At Microsoft, our mission and values are to help people and businesses throughout the world realize their full potential
Eh. This could be the mission statement of GE. Of Procter & Gamble. Of a bank.
When I joined Microsoft in the late 80s, the mission was “a PC on every desk and in every home”. And this was exciting at the time. When I started my work career in the 80s, I was doing spreadsheets on paper, we were typing up documents on typewriters. It was thrilling to work on all the software pieces needed to bring PCs to everyone, I was thrilled to go to work every day. Decision making at work was pretty easy, everyone was pulling on the same oar. Recruiting was easy, people were drawn to the mission. Customers were excited. Developer partners were excited. The energy level was palpable.
And it wasn’t about the money. I took a 50% salary cut to join Microsoft and had no idea the stock would go on a decade long run. I was there for the thrill of it.
By the late 90s tho, the mission had been completed. And since then the company has done well, but the spark is gone. People have left. Infighting has increased. Developer interest has waned. I attribute this directly to the lack of a compelling mission (or missions, separate parts of the company might need separate missions). The current mission is just an umbrella statement to smear over everything, it compels no one, any action can be justified under it. And it doesn’t force any hard choices — no efforts can be focused or trimmed. Microsoft could justify making sunscreen and student loans as part of this mission.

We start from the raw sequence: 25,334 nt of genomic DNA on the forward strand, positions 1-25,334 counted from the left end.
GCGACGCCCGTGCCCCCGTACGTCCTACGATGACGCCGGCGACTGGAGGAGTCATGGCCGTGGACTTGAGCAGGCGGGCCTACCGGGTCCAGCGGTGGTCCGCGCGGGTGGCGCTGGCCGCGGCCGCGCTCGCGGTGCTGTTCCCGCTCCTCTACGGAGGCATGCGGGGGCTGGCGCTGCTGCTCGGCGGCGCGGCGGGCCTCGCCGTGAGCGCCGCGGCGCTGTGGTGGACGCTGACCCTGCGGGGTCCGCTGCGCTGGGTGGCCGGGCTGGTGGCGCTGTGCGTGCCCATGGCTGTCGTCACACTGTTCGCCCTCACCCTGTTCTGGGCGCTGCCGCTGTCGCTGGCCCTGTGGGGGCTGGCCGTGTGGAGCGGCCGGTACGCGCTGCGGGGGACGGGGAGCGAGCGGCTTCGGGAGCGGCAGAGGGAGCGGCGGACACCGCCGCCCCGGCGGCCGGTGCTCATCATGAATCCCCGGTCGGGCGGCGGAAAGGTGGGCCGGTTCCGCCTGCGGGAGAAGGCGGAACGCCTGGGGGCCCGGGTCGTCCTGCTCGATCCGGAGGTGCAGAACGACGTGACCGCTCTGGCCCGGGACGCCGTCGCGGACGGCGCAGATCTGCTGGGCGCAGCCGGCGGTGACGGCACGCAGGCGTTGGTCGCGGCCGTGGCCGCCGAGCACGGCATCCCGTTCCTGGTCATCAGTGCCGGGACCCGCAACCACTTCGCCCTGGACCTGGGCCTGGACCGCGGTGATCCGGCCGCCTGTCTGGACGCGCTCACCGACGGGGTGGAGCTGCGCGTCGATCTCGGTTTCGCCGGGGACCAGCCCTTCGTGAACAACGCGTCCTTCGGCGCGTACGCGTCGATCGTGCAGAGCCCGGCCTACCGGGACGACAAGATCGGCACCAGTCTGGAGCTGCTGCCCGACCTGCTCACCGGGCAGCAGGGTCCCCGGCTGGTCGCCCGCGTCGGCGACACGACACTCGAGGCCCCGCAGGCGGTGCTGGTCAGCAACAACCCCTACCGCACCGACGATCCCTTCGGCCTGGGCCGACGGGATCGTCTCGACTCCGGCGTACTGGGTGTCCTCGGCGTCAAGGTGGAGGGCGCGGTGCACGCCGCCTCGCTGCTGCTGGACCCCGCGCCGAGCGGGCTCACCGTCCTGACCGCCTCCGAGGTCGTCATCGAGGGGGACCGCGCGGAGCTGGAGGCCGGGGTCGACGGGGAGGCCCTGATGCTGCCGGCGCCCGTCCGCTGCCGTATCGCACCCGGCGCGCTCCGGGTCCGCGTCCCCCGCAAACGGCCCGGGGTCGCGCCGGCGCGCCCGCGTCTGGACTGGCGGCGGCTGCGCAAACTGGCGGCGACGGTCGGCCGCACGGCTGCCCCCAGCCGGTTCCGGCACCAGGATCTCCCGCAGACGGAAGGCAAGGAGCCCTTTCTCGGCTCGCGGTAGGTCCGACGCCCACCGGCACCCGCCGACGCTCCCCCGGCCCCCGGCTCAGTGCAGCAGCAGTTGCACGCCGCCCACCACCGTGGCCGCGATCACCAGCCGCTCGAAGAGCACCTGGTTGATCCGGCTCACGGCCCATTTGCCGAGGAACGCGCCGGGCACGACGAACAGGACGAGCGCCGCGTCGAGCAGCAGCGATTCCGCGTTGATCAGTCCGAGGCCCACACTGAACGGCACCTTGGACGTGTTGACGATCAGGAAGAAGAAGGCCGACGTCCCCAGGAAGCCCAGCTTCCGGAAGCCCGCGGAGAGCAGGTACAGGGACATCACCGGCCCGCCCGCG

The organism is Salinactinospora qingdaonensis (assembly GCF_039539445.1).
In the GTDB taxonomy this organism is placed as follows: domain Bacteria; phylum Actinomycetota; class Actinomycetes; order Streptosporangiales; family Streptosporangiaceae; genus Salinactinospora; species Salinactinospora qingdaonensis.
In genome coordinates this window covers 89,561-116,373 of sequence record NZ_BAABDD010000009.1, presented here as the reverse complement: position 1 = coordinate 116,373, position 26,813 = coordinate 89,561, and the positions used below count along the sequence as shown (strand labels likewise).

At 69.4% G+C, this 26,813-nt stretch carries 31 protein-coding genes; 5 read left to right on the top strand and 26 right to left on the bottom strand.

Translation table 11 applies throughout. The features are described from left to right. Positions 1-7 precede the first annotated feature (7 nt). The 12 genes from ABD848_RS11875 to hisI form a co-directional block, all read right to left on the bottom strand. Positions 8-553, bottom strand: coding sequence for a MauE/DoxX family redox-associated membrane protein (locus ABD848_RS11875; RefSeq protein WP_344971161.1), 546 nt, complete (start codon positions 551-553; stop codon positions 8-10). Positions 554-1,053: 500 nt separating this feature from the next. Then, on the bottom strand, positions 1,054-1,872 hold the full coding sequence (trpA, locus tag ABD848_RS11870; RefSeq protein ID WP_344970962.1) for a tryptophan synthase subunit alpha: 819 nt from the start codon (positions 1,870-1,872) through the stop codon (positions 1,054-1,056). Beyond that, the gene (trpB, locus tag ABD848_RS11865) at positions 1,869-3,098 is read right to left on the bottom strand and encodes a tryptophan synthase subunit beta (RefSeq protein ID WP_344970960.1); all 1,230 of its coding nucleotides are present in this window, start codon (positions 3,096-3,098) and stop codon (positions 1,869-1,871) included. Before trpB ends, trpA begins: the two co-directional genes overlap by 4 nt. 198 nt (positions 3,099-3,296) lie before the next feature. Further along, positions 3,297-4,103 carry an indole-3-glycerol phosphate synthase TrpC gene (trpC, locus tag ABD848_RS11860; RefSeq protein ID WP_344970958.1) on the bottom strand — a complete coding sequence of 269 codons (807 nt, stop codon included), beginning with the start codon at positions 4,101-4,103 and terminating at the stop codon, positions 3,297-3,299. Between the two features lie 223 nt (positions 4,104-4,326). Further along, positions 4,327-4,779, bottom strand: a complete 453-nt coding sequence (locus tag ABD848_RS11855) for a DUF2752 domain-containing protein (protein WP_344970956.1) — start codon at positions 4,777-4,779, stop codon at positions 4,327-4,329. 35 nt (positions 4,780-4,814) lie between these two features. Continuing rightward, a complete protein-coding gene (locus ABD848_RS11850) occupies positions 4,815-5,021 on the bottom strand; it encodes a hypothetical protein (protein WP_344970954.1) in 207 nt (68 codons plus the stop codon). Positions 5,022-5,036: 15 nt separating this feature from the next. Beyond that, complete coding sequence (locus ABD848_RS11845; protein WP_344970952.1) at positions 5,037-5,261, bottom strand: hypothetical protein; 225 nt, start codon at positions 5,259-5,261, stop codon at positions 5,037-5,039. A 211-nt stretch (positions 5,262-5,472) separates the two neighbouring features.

This isn’t solely a SteveB issue. Sure he has been CEO and so ultimately he bears responsibility. But he hasn’t been working alone in a closet. The board has been there the last decade, including Bill, while the company has rumbled along without a mission, and seen its relevance erode. If the board has decided that change is needed, then they need to look at themselves too, as they have been complicit in the direction of the enterprise.
Changing the leadership isn’t going to help the company unless there is a commitment to work on the mission with all that means — organizational fallout, potential divestments, etc.